Friday 28 November 2014

Insurance mis-selling victims told to ignore UK offers

Charlie Weston Personal Finance Editor

Published 10/01/2013 | 05:00

Picture posed. Thinkstock
Picture posed. Thinkstock

CONSUMERS who were mis-sold payment protection insurance have been told to avoid claims management companies from the UK that are offering to get them a refund for a fee.

The Central Bank said there was no need to use a claims management company as consumers would be automatically compensated by their banks if they had been mis-sold the insurance.

Payment protection insurance is a type of cover that repays your loan, mortgage or credit card should you lose your job, have an accident or die. It is separate to mortgage-protection insurance, which lenders insist homeowners take out.

There have been reports of claims companies targeting people who may have bought payment protection, seeking to represent them for a hefty fee.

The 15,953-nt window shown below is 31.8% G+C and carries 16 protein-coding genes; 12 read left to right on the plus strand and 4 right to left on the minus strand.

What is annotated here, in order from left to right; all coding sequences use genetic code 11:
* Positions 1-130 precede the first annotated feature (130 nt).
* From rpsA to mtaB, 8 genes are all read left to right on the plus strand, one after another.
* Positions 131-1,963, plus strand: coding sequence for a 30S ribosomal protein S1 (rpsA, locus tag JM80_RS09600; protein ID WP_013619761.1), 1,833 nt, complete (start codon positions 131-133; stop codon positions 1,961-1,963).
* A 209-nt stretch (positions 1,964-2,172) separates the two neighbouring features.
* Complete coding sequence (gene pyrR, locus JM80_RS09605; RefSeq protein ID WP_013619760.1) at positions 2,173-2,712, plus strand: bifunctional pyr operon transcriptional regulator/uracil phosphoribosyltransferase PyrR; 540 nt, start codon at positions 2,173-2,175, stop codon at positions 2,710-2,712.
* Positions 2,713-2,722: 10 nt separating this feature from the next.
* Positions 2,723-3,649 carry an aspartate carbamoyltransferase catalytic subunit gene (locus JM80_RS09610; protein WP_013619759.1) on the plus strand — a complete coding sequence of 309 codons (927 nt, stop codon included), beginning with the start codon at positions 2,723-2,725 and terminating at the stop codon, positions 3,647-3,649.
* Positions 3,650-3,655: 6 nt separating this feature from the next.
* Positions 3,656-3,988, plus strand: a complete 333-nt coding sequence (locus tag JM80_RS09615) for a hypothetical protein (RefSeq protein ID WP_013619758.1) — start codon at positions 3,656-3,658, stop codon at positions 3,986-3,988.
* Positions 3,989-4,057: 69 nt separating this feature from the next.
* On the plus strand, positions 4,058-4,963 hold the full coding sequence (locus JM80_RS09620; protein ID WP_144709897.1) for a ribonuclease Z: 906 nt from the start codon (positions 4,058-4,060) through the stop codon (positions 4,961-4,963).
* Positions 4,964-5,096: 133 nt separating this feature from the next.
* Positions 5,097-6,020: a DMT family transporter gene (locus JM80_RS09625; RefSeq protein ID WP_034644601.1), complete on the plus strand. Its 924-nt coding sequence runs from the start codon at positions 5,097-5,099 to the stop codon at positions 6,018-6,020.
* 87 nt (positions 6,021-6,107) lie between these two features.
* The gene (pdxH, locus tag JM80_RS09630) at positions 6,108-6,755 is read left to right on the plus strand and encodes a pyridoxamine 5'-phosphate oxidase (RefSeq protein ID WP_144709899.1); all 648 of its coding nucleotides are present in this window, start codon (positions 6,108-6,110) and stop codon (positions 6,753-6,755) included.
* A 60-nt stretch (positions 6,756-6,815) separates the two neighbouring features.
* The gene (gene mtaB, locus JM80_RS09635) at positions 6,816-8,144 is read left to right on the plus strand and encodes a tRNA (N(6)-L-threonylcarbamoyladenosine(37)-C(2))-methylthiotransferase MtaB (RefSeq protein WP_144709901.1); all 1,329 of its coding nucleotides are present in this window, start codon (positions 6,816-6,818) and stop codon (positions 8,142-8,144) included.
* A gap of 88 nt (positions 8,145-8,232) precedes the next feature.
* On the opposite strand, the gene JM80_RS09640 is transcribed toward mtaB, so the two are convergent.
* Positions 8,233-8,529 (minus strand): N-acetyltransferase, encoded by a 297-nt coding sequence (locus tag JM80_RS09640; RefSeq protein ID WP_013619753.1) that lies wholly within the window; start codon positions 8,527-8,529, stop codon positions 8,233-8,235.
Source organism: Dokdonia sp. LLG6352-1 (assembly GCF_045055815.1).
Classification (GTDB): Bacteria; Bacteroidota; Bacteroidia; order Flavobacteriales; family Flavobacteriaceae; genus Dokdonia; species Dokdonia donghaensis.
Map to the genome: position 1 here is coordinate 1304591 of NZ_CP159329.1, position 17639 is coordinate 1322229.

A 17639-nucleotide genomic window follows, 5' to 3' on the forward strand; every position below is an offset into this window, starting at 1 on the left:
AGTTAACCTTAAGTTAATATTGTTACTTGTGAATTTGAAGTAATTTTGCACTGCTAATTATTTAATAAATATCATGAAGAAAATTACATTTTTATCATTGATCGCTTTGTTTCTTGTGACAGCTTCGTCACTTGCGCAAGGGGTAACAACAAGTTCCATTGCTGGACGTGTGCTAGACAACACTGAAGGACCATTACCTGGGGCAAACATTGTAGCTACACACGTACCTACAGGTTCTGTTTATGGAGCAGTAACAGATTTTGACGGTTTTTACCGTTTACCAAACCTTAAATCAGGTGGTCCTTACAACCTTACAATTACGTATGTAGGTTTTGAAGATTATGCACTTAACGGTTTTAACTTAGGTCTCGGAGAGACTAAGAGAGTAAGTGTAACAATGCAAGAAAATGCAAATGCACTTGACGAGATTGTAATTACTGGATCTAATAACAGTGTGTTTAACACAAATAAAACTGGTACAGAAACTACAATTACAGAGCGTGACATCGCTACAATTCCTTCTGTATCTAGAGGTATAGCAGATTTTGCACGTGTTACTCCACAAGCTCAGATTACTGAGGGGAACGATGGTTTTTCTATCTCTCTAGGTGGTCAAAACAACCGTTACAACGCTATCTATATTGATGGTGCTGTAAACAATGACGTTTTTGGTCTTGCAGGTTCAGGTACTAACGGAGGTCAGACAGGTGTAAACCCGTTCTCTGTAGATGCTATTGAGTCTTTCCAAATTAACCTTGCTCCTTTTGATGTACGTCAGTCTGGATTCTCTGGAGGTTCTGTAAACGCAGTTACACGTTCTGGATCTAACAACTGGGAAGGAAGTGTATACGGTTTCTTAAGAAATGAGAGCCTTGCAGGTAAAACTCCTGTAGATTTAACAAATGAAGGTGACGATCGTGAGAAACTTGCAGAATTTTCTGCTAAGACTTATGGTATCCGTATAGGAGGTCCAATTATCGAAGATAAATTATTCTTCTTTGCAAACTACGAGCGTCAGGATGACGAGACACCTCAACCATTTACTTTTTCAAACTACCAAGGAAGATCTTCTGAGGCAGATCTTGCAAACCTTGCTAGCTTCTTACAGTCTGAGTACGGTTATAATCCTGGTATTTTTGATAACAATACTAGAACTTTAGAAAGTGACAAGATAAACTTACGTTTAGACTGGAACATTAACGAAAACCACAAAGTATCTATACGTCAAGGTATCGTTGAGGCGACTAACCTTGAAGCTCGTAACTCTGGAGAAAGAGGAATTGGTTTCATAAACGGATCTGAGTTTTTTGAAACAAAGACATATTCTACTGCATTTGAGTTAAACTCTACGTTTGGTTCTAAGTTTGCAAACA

Up to 70,000 people are set to get refunds worth up to €2,000 each because they were mis-sold the PPI. Some 340,000 people bought the products between 2007 and 2011.

As many as one in five of those who took out these products in the past five years are likely to have been victims of the insurance scandal, experts said.

The Central Bank has told AIB, Bank of Ireland, Ulster Bank, Permanent TSB, EBS and American-owned GE Money to review their sales of payment protection since 2007. One other unnamed finance firm has also been told to examine its sales of the product.

Irish Independent

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